How to Implement Syndicated Content Correctly
Duplicate content has been a problem since Google began enforcing its policies against it years ago (almost 10!).. If you’ve been using the internet for a while, like me, you are quite cautious about having websites punished in search rankings for anything.
The penalty for duplicate content is the simplest to explain: Avoid using other people’s content as your own and avoid using the same text on different websites. Google will lower your search ranking if you do this. Simple, yes?
when content syndication was utilised for both our public relations and sales activities. My inner old coder screamed, “RED FLAG, DO NOT REPOST THAT ARTICLE ON OUR BLOG!!! I have no doubt that this will lower our search ranking.
Then I began to consider how frequent the application of this kind of overly simplistic “strategic” thinking must be among marketers, paradoxically ensuring that they miss out on SEO chances. How will we be seen if we don’t syndicate? My PR team yelled.
Since we need to syndicate for visibility and be found through search, I developed a few practices that are supported by data. Let’s begin with the fundamentals.
Duplicate content is what?
Duplicate content includes sections of text that are identical or similar across different domains or within the same domain. Due to my recent penchant for cons, let’s shorten it to dubcon.
Dubcon can be marked as dishonest and non-harmful. Deception dates back to the days when people appropriated information to boost their search engine rankings and make as much money as possible. Previously, you could use the Google search algorithm to your advantage in order to rank for terms quickly; individuals did this (I’m guilty), and Google started to crack down. Syndication or pull quotes were the main types of non-malicious duplicate content. The majority of this text was taken from press releases and advertisements.
Syndicated material—what is it?
Material syndication is the practice of distributing your articles, websites, or video content to external websites. You can post this kind of content as a complete article, snippet, link, or thumbnail. I refer to syndicated content as syncon since I refer to duplicate content as dupcon (dang, that sounds cool). I won’t go into detail about how to syndicate content, but if you’re curious, read Eric Enge’s article on the subject for more information.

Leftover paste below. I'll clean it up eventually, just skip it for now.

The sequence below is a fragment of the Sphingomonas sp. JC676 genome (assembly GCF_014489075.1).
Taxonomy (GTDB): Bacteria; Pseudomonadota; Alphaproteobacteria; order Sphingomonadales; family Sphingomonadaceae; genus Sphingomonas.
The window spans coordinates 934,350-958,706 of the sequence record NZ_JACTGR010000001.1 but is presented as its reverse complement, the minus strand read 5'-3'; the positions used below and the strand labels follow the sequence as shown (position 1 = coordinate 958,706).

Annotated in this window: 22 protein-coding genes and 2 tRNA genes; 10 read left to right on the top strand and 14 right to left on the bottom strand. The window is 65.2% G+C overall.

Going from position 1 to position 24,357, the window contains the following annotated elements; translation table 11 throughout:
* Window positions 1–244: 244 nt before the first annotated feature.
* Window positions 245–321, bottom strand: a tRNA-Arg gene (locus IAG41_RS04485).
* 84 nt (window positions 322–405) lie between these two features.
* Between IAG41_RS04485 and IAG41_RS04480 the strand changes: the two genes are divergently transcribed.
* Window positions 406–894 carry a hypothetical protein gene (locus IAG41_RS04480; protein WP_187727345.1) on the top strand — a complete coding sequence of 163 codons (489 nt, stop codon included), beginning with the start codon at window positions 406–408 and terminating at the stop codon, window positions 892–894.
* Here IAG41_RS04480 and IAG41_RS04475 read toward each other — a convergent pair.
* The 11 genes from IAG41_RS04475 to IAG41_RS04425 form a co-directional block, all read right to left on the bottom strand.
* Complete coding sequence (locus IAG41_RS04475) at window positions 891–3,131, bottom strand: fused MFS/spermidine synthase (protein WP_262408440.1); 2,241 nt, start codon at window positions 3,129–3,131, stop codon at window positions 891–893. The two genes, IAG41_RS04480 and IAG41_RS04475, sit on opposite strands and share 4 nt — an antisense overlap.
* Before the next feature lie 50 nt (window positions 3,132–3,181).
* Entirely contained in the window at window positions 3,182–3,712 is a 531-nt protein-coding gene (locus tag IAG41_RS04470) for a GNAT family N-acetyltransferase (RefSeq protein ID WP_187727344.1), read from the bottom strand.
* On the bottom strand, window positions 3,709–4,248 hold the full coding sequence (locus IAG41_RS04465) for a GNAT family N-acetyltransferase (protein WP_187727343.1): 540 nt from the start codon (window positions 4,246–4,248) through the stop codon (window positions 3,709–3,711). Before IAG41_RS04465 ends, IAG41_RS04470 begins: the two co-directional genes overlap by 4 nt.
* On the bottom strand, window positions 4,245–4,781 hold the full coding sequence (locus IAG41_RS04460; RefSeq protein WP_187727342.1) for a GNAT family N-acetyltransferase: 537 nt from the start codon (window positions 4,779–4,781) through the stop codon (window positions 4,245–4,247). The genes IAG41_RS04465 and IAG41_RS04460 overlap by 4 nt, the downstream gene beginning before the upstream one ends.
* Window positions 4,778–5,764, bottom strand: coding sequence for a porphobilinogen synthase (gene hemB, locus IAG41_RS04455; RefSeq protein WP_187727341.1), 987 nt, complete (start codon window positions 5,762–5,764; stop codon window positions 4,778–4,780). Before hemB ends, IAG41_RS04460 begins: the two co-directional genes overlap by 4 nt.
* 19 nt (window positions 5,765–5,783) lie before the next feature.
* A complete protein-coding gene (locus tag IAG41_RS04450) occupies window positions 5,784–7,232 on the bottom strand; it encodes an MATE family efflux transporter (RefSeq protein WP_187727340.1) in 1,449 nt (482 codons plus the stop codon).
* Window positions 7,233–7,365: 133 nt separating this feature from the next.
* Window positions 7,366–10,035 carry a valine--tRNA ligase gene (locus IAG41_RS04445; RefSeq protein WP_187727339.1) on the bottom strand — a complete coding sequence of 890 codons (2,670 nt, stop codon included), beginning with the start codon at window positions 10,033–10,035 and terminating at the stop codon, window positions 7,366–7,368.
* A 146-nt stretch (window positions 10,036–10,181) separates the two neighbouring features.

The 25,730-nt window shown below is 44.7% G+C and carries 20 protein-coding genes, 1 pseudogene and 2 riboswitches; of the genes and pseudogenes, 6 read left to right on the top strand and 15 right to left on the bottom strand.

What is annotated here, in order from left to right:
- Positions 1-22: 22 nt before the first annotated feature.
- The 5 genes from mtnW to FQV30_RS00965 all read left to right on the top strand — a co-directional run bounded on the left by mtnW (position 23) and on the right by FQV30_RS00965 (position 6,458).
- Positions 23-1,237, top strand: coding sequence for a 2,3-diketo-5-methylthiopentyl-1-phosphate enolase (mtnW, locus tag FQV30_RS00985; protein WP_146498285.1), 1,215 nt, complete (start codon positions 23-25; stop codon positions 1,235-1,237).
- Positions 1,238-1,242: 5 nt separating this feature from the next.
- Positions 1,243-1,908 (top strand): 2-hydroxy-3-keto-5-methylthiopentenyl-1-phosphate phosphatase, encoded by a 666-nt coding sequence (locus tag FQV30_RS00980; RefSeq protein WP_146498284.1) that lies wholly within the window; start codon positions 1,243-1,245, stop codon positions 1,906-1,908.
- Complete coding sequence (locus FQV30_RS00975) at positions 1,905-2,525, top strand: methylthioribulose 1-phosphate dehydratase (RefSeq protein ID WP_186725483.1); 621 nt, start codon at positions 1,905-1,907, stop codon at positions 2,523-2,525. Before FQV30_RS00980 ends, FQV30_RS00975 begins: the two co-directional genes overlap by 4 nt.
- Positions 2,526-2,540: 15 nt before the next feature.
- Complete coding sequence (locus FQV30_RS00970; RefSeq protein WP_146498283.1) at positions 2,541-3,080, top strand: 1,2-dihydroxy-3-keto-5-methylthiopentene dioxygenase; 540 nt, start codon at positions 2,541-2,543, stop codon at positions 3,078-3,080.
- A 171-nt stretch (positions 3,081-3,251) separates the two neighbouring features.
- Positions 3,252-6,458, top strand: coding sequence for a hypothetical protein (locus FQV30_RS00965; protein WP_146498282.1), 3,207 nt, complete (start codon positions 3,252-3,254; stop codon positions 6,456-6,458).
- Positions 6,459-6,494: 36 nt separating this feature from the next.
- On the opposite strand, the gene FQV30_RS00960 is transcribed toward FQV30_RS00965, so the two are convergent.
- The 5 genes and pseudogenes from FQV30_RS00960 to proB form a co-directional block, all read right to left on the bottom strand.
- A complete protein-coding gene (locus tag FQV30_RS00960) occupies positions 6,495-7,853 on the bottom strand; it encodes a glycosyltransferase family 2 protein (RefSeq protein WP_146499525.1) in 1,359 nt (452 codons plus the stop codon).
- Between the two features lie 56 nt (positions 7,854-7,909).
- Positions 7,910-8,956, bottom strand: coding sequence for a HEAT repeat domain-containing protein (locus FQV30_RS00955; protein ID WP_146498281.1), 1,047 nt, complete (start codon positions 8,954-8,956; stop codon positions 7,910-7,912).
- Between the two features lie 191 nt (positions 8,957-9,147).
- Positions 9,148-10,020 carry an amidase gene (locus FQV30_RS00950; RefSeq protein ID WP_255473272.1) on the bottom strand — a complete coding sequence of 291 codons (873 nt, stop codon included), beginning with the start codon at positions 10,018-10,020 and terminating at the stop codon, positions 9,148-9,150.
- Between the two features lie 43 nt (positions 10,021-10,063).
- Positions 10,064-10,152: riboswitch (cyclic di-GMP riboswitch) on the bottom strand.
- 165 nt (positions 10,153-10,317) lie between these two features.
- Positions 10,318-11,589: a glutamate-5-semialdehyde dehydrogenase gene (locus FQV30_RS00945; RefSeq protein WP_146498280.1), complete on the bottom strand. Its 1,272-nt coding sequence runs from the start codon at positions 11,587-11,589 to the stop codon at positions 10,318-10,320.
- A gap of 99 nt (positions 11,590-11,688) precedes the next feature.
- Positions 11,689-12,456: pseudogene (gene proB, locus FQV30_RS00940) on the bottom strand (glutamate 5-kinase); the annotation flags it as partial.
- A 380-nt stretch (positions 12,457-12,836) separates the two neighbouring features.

These are the crucial inquiries: Is Syncon comparable to Dubcon? And how do search engines distinguish between the two? This is where research is necessary, so I’m turning to the search guru that says to “SYNDICATE CAREFULLY,” Google. This makes me think of the “drink responsibly” advertisements. We’re confident you’ll carry it out, but be careful—this is the internet, after all. Attribution is the designated driver when you syndicate content.
Going a little further
There are some exclusions. Store items (products), discussion forums, and printer-only versions of web pages—with product pages being the most significant of these—are three forms of material that will not be detected as duplicate content even in the lack of attribution. “Store items shown or linked via numerous separate URLs” are seen to be non-malicious, according to Google. Forums are a given because they behave like a natural conversation would.
My brief advice for technical people
Make sure to tell Google where the material originated if you wish to syndicate it.
The 301 redirect
Do not resolve material from separate URLs on the same page. Choose the format you wish to resolve and have the other URLs 301 redirect to it if you have multiple URLs for the same page, such as https://www.syncs.io/about/ and https://www.syncs.io/about (one with the following slash and one without).
Reference to the mothership
Use one site as the hub for all global material in a multisite configuration. First, publish the fresh stuff there. Use canonical links to the original published article when syndicating material among the child sites (as described above). In a franchise or sub-brand situation, this is fantastic.
Use secure content syndication techniques.
Even if you don’t deal with the technical side of things (in which case, please share this piece with your tech people), you still need to be aware of how syndicated material can function without getting flagged as duplicate content by Google and other search engines.
The main lesson is to always cite the original source by including a link.
When your sales, PR, or other teams yell that they want the advantages of syndicated material, you no longer need to raise the alarm. Instead, you can do so with the awareness and information detailed in this article.